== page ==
Senior Falls: Different Types – Different Interventions
If you have aging parents who fall — and most of us have some experience with parent falls — read the article about senior falling in the September 9, 2010 Journal of the American Geriatrics Society. On its website (not active in January 2012) , the Mobilize Boston Study organization that conducted the research states that, ”The purpose of the study is to collect information that will help us learn how older adults can maintain their health and independence longer.” The article abstract is free, but the article itself requires payment (or you can visit the library at your local hospital). A lot of good information is also available at the study’s website.
Identifying the differences between senior falls that occurred inside and those that occurred outside, the Mobilize Boston Study followed a cohort of 765 randomly selected men and women, most over 70 years old. Researchers collected data through questionnaires and medical examinations. During a median follow-up period of 21.7 months, 1,122 total falls occurred, consisting of 598 indoors and 524 outdoors. The authors reminded readers that 35 – 40 percent of people age 65 and older fall each year. All study participants were Boston, Massachusetts residents, and they reported falls as they occurred.
Indoor and Outdoor Falls in Older Adults are Different: The Maintenance of Balance, Independent Living, Intellect, and Zest in the Elderly of Boston Study reported that much of the previous research considered falls as one category. However these researchers found, “Older people at risk for indoor falls were different from older people at high risk for outdoor falls.” Interestingly, relatively active people fall outside and relatively frail people, who do not go out very often, fall inside, so this study looked at them separately and examined how the two kinds of falls differ. Different types of risks that cause the two types of falls were identified. The authors discovered that people who fell outdoors were almost as healthy as people who do not fall at all. In fact, the article points out that “…a fall is not necessarily a sign of existing or impending poor health.”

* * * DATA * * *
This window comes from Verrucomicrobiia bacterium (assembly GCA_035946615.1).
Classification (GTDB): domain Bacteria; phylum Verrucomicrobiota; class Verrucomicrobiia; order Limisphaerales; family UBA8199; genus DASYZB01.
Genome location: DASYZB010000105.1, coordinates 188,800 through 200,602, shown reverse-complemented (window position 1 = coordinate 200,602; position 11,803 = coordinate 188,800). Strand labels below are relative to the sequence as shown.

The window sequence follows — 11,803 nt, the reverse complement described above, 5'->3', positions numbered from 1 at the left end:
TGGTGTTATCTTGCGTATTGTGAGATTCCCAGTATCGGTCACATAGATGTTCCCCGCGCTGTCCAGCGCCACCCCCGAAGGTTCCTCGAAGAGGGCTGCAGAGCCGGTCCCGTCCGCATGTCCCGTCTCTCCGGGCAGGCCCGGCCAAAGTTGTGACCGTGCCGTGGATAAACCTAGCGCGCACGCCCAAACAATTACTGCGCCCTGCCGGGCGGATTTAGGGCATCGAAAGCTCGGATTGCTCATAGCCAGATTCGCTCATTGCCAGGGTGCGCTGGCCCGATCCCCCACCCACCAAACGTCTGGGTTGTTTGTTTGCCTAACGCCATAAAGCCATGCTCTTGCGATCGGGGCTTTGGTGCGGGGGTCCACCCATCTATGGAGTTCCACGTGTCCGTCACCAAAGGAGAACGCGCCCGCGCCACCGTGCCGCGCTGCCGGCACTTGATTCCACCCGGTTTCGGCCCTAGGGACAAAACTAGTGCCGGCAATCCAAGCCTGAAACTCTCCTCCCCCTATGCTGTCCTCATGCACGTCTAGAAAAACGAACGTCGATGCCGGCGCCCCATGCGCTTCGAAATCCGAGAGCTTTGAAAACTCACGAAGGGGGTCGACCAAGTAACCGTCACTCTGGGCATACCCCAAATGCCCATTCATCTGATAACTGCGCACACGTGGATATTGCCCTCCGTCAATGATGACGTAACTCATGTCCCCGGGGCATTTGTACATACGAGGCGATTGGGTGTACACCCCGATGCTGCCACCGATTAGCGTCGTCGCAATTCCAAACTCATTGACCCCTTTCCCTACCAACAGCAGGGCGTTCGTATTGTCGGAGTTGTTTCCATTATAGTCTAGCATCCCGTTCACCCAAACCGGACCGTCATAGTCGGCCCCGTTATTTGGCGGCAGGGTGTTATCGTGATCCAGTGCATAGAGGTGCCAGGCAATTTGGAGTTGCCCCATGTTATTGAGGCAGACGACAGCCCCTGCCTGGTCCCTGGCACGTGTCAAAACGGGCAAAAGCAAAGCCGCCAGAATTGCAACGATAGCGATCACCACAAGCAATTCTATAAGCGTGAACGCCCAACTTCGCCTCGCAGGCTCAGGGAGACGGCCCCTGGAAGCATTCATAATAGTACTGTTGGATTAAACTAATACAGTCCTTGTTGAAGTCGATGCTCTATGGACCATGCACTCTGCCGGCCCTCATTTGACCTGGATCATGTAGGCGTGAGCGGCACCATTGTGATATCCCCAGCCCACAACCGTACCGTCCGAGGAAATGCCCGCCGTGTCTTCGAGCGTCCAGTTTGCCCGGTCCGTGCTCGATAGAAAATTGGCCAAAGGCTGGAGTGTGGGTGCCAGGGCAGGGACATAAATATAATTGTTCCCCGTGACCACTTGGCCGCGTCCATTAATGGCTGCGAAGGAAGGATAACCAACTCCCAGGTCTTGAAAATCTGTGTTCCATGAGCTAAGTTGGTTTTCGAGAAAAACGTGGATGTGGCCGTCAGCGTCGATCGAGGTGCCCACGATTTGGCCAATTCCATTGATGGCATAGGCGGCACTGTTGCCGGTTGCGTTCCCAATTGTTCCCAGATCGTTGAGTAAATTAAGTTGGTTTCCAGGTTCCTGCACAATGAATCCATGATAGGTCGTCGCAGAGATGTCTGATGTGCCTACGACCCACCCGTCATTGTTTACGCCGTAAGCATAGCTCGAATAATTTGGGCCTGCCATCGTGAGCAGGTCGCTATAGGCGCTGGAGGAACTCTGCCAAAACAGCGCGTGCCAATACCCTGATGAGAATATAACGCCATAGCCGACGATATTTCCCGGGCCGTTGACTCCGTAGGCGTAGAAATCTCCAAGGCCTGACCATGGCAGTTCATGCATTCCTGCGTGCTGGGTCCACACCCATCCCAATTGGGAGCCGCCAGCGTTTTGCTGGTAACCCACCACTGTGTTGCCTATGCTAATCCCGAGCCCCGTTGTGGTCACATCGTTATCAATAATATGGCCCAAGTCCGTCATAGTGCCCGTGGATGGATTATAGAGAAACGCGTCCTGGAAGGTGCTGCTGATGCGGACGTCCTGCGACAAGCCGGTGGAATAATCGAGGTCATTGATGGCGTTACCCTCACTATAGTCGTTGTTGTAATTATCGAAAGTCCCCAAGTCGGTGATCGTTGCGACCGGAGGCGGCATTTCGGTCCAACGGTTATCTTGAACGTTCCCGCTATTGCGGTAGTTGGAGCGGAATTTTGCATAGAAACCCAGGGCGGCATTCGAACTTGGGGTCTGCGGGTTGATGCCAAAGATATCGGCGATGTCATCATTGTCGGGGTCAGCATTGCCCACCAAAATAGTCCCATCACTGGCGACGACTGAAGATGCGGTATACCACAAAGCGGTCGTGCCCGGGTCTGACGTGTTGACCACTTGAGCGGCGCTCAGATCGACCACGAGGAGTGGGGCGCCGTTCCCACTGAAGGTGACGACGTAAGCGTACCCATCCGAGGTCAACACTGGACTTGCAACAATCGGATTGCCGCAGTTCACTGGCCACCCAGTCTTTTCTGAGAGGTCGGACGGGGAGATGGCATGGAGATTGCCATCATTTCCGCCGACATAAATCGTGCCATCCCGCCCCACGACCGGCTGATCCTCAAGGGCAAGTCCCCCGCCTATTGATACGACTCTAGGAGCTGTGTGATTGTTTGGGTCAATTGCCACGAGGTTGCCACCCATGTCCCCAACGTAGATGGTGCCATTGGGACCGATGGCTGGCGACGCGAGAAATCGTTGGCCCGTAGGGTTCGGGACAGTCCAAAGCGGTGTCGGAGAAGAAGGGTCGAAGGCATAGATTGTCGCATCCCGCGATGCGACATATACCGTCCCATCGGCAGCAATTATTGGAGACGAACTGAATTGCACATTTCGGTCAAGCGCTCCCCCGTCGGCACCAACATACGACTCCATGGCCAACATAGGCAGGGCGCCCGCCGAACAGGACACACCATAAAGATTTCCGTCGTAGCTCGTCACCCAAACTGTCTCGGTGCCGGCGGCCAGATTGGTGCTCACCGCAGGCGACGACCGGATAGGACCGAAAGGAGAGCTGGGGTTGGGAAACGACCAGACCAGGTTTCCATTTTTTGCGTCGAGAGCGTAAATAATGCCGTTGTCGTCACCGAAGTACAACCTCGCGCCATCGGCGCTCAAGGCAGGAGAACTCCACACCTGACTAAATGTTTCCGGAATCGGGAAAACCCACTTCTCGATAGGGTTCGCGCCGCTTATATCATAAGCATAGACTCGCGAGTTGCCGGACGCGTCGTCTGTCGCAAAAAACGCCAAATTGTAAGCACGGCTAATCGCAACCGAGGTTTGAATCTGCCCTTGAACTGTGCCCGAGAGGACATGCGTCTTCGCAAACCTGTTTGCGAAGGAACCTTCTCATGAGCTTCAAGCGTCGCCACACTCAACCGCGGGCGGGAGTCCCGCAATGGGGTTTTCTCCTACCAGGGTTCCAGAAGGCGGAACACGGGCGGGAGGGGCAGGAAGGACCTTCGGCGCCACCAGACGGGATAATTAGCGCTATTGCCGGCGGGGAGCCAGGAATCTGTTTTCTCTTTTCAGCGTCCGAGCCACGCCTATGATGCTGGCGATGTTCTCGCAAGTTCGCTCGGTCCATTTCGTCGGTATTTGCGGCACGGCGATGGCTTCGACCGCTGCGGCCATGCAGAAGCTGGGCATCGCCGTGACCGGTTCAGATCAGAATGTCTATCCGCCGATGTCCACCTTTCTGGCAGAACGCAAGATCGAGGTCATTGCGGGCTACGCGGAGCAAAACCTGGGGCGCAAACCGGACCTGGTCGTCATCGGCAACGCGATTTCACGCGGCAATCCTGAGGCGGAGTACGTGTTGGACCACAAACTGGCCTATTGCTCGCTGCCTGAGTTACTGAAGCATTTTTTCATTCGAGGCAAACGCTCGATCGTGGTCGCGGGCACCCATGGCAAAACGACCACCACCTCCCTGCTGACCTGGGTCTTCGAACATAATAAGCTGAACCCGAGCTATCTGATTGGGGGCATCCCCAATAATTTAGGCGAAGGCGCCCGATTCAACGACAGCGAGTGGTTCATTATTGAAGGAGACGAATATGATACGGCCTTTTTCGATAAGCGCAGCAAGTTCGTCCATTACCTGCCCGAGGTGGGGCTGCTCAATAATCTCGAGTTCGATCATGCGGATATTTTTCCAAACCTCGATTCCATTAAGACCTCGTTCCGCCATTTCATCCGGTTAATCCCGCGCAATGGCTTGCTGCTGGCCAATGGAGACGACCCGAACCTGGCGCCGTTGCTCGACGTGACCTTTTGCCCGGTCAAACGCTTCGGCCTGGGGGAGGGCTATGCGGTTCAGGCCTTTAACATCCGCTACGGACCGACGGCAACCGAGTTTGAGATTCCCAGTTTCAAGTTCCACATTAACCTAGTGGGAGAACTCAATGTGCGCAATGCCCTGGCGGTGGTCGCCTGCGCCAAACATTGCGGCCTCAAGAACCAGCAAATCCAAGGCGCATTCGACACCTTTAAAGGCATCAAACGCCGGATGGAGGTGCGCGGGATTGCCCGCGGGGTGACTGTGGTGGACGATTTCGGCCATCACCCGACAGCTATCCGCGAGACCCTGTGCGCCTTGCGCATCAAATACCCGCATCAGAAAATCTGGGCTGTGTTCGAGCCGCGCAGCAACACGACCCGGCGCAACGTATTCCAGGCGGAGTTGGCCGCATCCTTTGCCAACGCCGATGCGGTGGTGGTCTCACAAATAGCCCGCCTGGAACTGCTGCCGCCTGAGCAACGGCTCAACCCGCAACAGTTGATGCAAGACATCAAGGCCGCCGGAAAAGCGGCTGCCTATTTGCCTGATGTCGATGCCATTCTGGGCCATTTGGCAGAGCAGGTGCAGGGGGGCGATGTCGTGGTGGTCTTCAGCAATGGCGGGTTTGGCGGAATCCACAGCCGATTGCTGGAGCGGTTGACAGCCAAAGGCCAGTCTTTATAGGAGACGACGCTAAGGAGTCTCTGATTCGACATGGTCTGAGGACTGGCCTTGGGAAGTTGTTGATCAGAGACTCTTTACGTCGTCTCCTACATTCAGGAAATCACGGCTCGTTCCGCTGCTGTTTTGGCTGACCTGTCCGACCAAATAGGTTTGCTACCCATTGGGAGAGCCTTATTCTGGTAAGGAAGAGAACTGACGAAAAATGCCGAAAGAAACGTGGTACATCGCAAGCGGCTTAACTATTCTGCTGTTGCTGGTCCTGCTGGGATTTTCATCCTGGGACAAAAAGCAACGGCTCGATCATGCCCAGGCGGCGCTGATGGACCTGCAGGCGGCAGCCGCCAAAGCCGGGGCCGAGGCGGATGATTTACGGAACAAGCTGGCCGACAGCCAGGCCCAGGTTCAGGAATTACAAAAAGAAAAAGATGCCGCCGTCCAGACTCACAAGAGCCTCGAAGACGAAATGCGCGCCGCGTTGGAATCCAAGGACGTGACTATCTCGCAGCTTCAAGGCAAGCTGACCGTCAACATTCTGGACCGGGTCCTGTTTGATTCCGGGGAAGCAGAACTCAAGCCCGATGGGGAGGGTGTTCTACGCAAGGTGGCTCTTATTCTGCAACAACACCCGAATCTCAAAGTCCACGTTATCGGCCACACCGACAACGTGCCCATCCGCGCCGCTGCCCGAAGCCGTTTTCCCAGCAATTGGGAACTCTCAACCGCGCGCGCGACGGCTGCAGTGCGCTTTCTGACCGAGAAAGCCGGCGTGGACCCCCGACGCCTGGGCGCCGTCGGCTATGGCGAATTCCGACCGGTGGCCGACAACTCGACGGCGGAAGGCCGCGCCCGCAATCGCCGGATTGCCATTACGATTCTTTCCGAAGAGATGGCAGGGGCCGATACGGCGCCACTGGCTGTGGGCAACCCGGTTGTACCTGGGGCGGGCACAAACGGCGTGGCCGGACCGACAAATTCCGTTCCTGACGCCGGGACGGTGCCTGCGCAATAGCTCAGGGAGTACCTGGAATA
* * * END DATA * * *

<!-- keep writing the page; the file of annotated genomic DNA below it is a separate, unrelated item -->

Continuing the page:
The authors found that most fall prevention interventions focus on making accommodations inside rather than outside, and the authors recommend that more attention be given to eliminating structural problems that cause outside falls. Moreover, future research should focus on the two different types of falls rather than considering them as a whole.
The National Institutes of Health (NIH) funded this study.